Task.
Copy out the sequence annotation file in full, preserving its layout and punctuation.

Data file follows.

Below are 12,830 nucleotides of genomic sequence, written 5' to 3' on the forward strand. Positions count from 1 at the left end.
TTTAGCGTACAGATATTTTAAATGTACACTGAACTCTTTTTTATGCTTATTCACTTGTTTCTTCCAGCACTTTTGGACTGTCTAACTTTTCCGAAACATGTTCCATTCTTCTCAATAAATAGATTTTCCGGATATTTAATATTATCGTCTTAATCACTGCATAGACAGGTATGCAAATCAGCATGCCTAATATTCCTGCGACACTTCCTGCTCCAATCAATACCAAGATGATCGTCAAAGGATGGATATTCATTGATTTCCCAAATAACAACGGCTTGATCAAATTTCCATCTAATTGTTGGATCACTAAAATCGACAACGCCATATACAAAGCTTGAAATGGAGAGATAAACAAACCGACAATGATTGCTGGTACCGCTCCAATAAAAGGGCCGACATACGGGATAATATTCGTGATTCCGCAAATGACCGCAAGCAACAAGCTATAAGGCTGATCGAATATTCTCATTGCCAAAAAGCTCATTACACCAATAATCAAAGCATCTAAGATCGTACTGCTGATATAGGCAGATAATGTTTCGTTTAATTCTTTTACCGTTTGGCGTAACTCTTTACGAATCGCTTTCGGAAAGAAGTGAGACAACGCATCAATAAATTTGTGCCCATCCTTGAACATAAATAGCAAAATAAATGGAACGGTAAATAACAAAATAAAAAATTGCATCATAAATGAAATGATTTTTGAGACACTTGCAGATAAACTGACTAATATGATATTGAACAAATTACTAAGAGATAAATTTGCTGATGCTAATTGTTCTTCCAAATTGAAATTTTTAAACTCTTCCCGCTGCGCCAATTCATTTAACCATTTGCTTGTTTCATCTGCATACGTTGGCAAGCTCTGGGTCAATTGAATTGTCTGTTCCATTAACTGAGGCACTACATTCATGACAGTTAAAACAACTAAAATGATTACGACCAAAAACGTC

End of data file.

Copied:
Below are 12,830 nucleotides of genomic sequence, written 5' to 3' on the forward strand. Positions count from 1 at the left end.
TTTAGCGTACAGATATTTTAAATGTACACTGAACTCTTTTTTATGCTTATTCACTTGTTTCTTCCAGCACTTTTGGACTGTCTAACTTTTCCGAAACATGTTCCATTCTTCTCAATAAATAGATTTTCCGGATATTTAATATTATCGTCTTAATCACTGCATAGACAGGTATGCAAATCAGCATGCCTAATATTCCTGCGACACTTCCTGCTCCAATCAATACCAAGATGATCGTCAAAGGATGGATATTCATTGATTTCCCAAATAACAACGGCTTGATCAAATTTCCATCTAATTGTTGGATCACTAAAATCGACAACGCCATATACAAAGCTTGAAATGGAGAGATAAACAAACCGACAATGATTGCTGGTACCGCTCCAATAAAAGGGCCGACATACGGGATAATATTCGTGATTCCGCAAATGACCGCAAGCAACAAGCTATAAGGCTGATCGAATATTCTCATTGCCAAAAAGCTCATTACACCAATAATCAAAGCATCTAAGATCGTACTGCTGATATAGGCAGATAATGTTTCGTTTAATTCTTTTACCGTTTGGCGTAACTCTTTACGAATCGCTTTCGGAAAGAAGTGAGACAACGCATCAATAAATTTGTGCCCATCCTTGAACATAAATAGCAAAATAAATGGAACGGTAAATAACAAAATAAAAAATTGCATCATAAATGAAATGATTTTTGAGACACTTGCAGATAAACTGACTAATATGATATTGAACAAATTACTAAGAGATAAATTTGCTGATGCTAATTGTTCTTCCAAATTGAAATTTTTAAACTCTTCCCGCTGCGCCAATTCATTTAACCATTTGCTTGTTTCATCTGCATACGTTGGCAAGCTCTGGGTCAATTGAATTGTCTGTTCCATTAACTGAGGCACTACATTCATGACAGTTAAAACAACTAAAATGATTACGACCAAAAACGTC